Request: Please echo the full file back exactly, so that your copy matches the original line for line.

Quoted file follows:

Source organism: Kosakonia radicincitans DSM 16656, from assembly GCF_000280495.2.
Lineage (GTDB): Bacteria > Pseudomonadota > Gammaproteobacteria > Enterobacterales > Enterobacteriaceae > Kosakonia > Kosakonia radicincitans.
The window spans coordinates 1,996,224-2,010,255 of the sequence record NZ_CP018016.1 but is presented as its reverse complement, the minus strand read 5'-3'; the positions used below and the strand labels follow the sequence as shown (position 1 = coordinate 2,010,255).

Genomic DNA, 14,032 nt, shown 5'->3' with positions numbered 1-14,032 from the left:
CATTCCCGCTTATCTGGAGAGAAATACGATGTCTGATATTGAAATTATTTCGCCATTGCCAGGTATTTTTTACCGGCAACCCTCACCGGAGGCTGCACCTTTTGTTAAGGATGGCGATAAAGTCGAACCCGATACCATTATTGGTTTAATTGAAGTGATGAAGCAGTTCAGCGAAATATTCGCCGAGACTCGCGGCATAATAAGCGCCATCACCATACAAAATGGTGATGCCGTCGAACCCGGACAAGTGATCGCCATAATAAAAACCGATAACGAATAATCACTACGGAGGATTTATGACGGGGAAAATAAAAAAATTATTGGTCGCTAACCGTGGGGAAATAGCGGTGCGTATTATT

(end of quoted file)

Source organism: Kosakonia radicincitans DSM 16656, from assembly GCF_000280495.2.
Lineage (GTDB): Bacteria > Pseudomonadota > Gammaproteobacteria > Enterobacterales > Enterobacteriaceae > Kosakonia > Kosakonia radicincitans.
The window spans coordinates 1,996,224-2,010,255 of the sequence record NZ_CP018016.1 but is presented as its reverse complement, the minus strand read 5'-3'; the positions used below and the strand labels follow the sequence as shown (position 1 = coordinate 2,010,255).

Genomic DNA, 14,032 nt, shown 5'->3' with positions numbered 1-14,032 from the left:
CATTCCCGCTTATCTGGAGAGAAATACGATGTCTGATATTGAAATTATTTCGCCATTGCCAGGTATTTTTTACCGGCAACCCTCACCGGAGGCTGCACCTTTTGTTAAGGATGGCGATAAAGTCGAACCCGATACCATTATTGGTTTAATTGAAGTGATGAAGCAGTTCAGCGAAATATTCGCCGAGACTCGCGGCATAATAAGCGCCATCACCATACAAAATGGTGATGCCGTCGAACCCGGACAAGTGATCGCCATAATAAAAACCGATAACGAATAATCACTACGGAGGATTTATGACGGGGAAAATAAAAAAATTATTGGTCGCTAACCGTGGGGAAATAGCGGTGCGTATTATT